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Tuesday, September 27, 2011


Nuclear power is dead, on to the renewables.  Right?  Nope, not necessarily, as in Kaminoseki, a town just south of Hiroshima, a pro-nuclear mayor, Shigemi Kashiwabara (above with a tie), beat out a pro-renewable challenger, Sadao Yamato (below).  How quickly they forget.  Well, I have long felt that the various utilities there would have to re-start their idled nuclear reactors, anyway, as their lifestyle would plummet if all of them were de-commissioned.  However, there is a strong nuclear lobbying organization in Japan, and they made sure that Kashiwabara won.

If you were in a coma these past 25 weeks (photo above of Great Tohoku tsunami on 11March2011 from Kyodo News), click on

The Great Tohoku Earthquake and Tsunami: The Aftermath

Life today around Fukushima remains depressing, for, to quote a typical farmer and mother (Sachiko Sato to the right, photo from

  "the scenery in Fukushima is as beautiful as last year but all over us is radiation." She adds, "can you understand the pain of farmers who have to abandon the land they have cared for?"

The national government raised the safe level of radiation exposure for children from 1 milliSievert to 20.  Asks Sachiko:

  "were they saying that people's ability to withstand radiation exposure had increased miraculously?"

To recap:

1.  There are six nuclear reactors at Fukushima, averaging around 1000 MW each. According to Tokyo Electric Power, the temperature of all of them has dropped below the boiling point of water.

2.  There were 15,805 confirmed deaths, while 4,000 are still missing.

3.  There are 300,000 children in the radioactive zones around Fukushima.

4.  The exclusion zone will ultimately be in range of 50 square miles, while that of Chernobyl was almost 1100 square miles, and 200,000 people were relocated, slightly more than in Japan.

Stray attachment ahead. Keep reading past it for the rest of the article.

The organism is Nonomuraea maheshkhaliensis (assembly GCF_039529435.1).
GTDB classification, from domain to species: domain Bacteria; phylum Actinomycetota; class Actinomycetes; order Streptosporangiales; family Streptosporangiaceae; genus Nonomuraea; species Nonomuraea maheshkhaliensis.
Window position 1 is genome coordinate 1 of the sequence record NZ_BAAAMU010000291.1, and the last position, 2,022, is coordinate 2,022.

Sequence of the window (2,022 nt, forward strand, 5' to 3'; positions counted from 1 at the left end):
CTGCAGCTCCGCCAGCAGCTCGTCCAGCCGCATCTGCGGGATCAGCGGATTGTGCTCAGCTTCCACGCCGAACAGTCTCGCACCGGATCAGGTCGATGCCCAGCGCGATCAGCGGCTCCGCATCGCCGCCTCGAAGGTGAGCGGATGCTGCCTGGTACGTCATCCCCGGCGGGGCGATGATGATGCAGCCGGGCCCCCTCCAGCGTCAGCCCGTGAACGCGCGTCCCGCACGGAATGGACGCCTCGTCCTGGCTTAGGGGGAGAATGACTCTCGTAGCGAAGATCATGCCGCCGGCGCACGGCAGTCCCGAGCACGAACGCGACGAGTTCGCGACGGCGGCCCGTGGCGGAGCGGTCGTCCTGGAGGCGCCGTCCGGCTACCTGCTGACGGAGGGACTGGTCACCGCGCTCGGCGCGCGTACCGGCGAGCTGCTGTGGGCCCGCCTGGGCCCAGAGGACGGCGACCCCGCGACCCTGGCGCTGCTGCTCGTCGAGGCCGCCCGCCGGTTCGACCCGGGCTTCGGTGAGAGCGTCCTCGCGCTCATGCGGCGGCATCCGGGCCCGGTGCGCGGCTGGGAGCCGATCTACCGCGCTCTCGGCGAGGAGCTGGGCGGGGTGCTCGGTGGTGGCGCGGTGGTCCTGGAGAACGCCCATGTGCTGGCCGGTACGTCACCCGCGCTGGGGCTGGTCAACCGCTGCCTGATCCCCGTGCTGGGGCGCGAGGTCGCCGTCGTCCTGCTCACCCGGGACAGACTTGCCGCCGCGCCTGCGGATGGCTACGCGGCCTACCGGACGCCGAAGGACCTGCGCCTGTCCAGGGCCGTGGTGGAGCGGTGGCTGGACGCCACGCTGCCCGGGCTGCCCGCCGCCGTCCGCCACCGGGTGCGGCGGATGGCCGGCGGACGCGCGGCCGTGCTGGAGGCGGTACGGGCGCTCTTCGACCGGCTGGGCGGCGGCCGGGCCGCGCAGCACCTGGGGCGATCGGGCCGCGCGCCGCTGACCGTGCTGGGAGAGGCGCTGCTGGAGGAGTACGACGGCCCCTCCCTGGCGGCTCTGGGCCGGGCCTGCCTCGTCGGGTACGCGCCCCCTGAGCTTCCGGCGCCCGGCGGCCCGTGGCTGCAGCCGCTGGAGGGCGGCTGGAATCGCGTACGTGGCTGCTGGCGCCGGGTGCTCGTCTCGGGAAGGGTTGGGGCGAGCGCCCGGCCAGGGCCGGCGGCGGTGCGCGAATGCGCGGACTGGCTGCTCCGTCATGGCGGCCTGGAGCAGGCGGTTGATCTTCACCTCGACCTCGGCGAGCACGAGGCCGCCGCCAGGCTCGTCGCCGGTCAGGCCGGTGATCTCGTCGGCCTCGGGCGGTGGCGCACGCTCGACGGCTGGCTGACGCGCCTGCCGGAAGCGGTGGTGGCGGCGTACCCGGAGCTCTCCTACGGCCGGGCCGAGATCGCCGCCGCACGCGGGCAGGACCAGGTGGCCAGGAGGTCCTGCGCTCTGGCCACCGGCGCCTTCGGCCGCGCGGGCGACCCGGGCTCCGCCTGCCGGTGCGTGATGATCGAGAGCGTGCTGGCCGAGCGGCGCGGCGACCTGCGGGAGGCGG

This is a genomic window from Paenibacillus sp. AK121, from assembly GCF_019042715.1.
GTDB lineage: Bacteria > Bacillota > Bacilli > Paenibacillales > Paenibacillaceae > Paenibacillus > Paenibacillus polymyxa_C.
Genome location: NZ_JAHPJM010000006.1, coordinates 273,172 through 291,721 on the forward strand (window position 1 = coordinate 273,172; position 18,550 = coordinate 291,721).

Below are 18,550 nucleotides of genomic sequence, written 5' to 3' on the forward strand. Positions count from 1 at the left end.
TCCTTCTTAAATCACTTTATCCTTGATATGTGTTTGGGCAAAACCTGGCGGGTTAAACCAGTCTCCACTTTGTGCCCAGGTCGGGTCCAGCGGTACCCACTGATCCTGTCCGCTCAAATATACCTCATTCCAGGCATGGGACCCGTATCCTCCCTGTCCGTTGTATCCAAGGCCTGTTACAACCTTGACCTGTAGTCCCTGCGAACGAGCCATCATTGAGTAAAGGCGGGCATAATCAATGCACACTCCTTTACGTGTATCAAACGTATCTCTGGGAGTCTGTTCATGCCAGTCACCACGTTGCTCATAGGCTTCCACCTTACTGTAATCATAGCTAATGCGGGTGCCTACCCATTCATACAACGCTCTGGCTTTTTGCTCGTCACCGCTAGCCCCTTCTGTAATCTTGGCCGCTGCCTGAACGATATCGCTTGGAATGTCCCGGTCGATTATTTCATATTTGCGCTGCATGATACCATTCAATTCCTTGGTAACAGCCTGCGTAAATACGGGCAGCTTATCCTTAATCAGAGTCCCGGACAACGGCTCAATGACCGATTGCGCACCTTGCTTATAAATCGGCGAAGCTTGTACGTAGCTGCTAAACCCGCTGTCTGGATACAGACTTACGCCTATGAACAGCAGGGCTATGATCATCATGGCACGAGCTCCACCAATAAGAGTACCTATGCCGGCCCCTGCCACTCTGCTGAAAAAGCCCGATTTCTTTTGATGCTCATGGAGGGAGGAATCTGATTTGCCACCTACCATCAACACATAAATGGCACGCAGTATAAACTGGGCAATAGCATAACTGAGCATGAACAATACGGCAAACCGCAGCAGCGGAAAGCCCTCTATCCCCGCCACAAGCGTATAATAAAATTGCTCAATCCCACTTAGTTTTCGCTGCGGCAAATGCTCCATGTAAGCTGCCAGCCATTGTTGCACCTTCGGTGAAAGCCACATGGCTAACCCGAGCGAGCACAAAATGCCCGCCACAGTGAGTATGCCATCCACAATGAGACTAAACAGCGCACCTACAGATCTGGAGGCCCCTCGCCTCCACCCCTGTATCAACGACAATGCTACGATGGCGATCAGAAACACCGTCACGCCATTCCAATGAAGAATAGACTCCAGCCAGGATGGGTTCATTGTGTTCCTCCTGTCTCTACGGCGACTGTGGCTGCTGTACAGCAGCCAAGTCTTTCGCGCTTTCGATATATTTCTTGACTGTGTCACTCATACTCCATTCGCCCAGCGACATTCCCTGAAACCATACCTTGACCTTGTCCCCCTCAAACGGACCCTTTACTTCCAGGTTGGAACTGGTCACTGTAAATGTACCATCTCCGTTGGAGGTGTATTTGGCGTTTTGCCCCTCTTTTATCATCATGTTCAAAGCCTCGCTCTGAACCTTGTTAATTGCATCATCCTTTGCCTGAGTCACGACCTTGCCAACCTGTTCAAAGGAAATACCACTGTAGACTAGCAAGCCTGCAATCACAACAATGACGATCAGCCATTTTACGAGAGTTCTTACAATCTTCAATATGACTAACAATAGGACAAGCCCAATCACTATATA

The region around Fukushima, translated to mean, ironically enough, Lucky Isle, had a population of 2 million.  Farming, last year a $3.2 billion industry, is decimated and there is now very little tourism.You might wonder how Fukushima compares with Hiroshima and Nagasaki, now thriving cities, including those areas just below the epicenters.  Click on:

Why Worry About Fukushima When Hiroshima and Nagasaki Are Safe?

You will be surprised and disheartened.  All the more surprising why the first test case of public decision-making, as reported in the first paragraph, was resoundingly in favor of a pro-nuclear mayor.

The Dow Jones Industrials jumped 147 (+1.3%) to 11,190, with world markets also up, especially Europe, on order of +5%.  The Dow remains down 3.34% for the year.  Gold increased $30/toz to $1652, while the Brent Crude Future is at $107/barrel and WTI Crude Future at $83/barrel.

There are five ocean storms, but only those two in the West Pacific look troublesome:

Typhoon Nesat stormed over the Philippines and is strengthening to next hit Hainan Island.  Only a tropical depression today, but Nalgae will get stronger and threaten the Northern Philippines.


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